While Modi’s popularity has endured throughout the pandemic, lower spending on social programs risks undermining his support as farmer protests gain international support.
India has vowed to spend almost half-a-trillion dollars to bring the pandemic-ravaged economy back onto a growth path, but that risks leaving vulnerable sections that still need support without immediate help.
While Prime Minister Narendra Modi’s administration sees a 26% jump in capital expenditure — money for creating or maintaining assets, including infrastructure — for the year starting April 1, the increase in total spending is less than 1 percentage point. That’s partly due to cuts or slim increases for some social sector programs, even after the government has spent a record this fiscal year on rural jobs and food programs.
The South Asian economy’s recovery from an unprecedented recession is widened the gap between its haves and have-nots, raising expectations the budget would help bridge the divide by giving income support to the poor or raising taxes for the rich. Finance Minister Nirmala Sitharaman instead pledged higher capital spending in pursuit of a multiplier effect.
“Government has consciously taken a decision to be expansionary, and expansionary without limit. But when it comes to the vulnerable sections, the spending is not adequate,” said Narendra Jadhav, an economist and lawmaker, who advises the federal government and headed a committee in 2011 on budget allocations for the most vulnerable.
While Modi’s popularity has endured throughout the pandemic, lower spending on social programs risks undermining his support as farmer protests gain international support. He faces two state elections this year that could impact his ability to push legislation through parliament.
The finance minister’s chief economic adviser, Krishnamurthy Subramanian, said in an interview that higher capital spending will create jobs — “the best way to equip a person” — and that an investment of one rupee in infrastructure adds 2.5 rupees to the economy, compared with a slight loss from expenditures like direct cash payments. “Growth lifts all boats. Income transfers do only so much,” he said.
Here’s a look at the programmes that are missing out:
While agriculture is the primary source of livelihood for about 58% of India’s 1.3 billion people, and the sector showed resilience when manufacturing and services slumped, the budget barely budged for the coming year. Expenditure Secretary T.V. Somanathan explained that part of the reason is one of the large states — West Bengal — isn’t participating in an income support program for farmers.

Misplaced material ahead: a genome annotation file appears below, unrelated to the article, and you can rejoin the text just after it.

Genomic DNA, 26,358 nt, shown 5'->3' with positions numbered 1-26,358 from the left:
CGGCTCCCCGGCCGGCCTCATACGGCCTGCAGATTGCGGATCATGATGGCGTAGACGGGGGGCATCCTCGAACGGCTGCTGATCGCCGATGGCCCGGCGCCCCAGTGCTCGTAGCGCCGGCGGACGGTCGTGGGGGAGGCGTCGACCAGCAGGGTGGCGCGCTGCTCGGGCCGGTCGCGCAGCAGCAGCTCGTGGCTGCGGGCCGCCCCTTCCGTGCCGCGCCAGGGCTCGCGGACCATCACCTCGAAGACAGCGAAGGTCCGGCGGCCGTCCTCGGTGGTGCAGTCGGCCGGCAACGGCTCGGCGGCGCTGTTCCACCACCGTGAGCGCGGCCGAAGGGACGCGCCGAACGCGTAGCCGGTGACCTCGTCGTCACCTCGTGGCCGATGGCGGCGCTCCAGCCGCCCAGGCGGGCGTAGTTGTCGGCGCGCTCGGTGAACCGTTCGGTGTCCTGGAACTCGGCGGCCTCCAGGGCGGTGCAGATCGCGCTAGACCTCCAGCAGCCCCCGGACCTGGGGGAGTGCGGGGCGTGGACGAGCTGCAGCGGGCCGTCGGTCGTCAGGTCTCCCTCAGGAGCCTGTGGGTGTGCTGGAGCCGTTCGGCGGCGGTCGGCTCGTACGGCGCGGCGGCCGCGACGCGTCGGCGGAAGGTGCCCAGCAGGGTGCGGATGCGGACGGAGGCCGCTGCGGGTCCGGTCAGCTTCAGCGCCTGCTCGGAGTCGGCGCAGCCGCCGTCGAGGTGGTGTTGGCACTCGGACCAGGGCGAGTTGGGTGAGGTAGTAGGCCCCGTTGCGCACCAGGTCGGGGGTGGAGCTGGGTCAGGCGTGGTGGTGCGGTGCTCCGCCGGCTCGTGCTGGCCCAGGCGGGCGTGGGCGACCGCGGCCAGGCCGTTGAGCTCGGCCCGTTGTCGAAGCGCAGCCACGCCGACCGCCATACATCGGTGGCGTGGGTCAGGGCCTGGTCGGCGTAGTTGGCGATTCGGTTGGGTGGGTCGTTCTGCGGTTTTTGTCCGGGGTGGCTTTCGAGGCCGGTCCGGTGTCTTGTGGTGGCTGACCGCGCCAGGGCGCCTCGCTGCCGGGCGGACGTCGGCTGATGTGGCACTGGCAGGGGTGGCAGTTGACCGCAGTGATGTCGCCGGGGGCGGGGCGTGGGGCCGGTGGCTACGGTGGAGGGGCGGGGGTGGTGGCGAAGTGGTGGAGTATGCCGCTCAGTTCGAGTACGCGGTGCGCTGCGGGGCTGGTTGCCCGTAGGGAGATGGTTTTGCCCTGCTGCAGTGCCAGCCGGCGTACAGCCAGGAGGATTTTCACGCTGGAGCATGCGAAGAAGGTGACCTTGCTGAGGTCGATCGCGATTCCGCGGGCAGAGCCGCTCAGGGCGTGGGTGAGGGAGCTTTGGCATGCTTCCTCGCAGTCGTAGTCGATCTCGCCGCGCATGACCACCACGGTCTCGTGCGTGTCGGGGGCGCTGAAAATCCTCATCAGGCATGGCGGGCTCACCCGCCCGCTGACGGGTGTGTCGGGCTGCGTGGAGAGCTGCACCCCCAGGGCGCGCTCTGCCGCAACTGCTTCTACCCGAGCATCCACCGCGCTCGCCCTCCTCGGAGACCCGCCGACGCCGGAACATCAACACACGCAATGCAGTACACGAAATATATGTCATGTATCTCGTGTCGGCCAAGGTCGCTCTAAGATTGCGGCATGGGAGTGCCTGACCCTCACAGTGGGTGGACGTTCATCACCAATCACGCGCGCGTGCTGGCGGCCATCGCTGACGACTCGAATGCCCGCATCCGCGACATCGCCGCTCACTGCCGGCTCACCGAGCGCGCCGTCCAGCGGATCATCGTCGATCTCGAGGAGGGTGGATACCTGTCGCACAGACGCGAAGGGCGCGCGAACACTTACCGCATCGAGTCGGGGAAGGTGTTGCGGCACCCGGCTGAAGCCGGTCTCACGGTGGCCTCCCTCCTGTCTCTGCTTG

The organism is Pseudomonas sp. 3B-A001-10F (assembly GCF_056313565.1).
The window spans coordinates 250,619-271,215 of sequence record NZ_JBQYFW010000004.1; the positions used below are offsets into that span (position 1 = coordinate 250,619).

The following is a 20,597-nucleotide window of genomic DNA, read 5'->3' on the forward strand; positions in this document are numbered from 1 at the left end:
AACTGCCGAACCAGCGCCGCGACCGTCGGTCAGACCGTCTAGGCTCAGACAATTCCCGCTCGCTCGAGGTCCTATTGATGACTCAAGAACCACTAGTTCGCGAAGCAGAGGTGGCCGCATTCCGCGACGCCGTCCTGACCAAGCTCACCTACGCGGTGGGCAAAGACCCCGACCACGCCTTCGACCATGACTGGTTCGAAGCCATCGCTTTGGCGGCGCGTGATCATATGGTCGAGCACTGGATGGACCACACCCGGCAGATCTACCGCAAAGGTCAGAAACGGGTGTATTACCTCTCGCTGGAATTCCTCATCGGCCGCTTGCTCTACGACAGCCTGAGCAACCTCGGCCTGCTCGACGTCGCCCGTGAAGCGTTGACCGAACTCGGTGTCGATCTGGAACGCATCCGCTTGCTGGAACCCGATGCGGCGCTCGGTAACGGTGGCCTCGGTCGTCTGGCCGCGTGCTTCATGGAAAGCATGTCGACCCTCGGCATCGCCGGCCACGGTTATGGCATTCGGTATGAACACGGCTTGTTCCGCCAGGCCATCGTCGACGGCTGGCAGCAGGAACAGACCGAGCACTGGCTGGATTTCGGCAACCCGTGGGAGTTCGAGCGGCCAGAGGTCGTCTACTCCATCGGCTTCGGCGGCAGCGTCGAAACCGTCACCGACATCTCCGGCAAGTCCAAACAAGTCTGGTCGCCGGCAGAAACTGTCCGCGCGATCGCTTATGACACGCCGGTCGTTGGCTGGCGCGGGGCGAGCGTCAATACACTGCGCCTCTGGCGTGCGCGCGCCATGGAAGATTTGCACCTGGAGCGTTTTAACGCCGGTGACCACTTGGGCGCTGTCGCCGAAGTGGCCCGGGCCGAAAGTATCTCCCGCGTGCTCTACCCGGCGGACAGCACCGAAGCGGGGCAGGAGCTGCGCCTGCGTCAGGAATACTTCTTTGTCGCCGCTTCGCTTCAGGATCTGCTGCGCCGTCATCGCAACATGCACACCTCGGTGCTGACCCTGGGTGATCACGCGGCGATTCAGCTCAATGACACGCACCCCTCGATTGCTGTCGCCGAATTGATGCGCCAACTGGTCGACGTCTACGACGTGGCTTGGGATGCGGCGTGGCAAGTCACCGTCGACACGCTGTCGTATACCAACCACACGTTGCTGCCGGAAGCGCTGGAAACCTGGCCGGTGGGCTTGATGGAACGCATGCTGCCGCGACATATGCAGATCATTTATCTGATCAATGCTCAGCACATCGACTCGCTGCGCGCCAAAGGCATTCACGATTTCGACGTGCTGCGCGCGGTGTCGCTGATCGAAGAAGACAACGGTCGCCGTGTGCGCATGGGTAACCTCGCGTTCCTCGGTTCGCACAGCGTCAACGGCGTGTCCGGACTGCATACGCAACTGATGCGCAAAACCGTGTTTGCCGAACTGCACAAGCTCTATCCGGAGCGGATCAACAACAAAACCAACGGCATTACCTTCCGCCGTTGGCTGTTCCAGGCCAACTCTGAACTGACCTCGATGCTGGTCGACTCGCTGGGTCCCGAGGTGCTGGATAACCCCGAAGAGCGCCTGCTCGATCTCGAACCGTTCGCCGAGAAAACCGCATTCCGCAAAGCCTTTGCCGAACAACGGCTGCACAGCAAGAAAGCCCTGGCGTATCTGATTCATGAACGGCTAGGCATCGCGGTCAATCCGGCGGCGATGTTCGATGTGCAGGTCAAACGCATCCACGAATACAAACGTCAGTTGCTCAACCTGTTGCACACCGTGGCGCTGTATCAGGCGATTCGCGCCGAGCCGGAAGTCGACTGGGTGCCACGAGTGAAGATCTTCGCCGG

When Sitharaman flagged a 137% increase in health spending in her budget speech, she was including money for programs such as clean water and sanitation, as well as vaccines, that are embedded in other parts of the budget. That obscured details that the health ministry’s budget is being slimmed, which is seen as insufficient for India’s vulnerable. “We need much more help with diagnostics, free medicines, more doctors and nurses being available for poor people,” said Reetika Khera, economics professor at the Indian Institute of Technology in New Delhi.
The government also reduced its budget for pensions, which go to about 58 million beneficiaries. Somanathan, the expenditure secretary, explained that the decline is due the government clearing its past arrears, without providing detailed figures.
As the pandemic close most schools and widened the gap in education access, the government wasn’t able to spend allocated resources this year and planned lower spending for the coming year. That’s largely due to services remaining shut for much of the year and unspent money in many states, Somanathan said.
Expenditures on social welfare, which include support for senior citizens, the destitute and widows, has also suffered. That comes as a higher proportion of women than men saw job losses or salary cuts, and carried the burden of unpaid care work at home. Meanwhile, lower castes suffered the largest relative fall in employment and faced discrimination when they returned to villages after losing jobs in cities.
“One way to look at it is that the worst is behind us,” said Sunil Sinha, an economist at New Delhi-based India Ratings & Research. “But these are unprecedented times, and given the battering the most vulnerable sections of society have taken they need more hand-holding and help. It is a worry that the government seems to have withdrawn its helping hand a bit early.”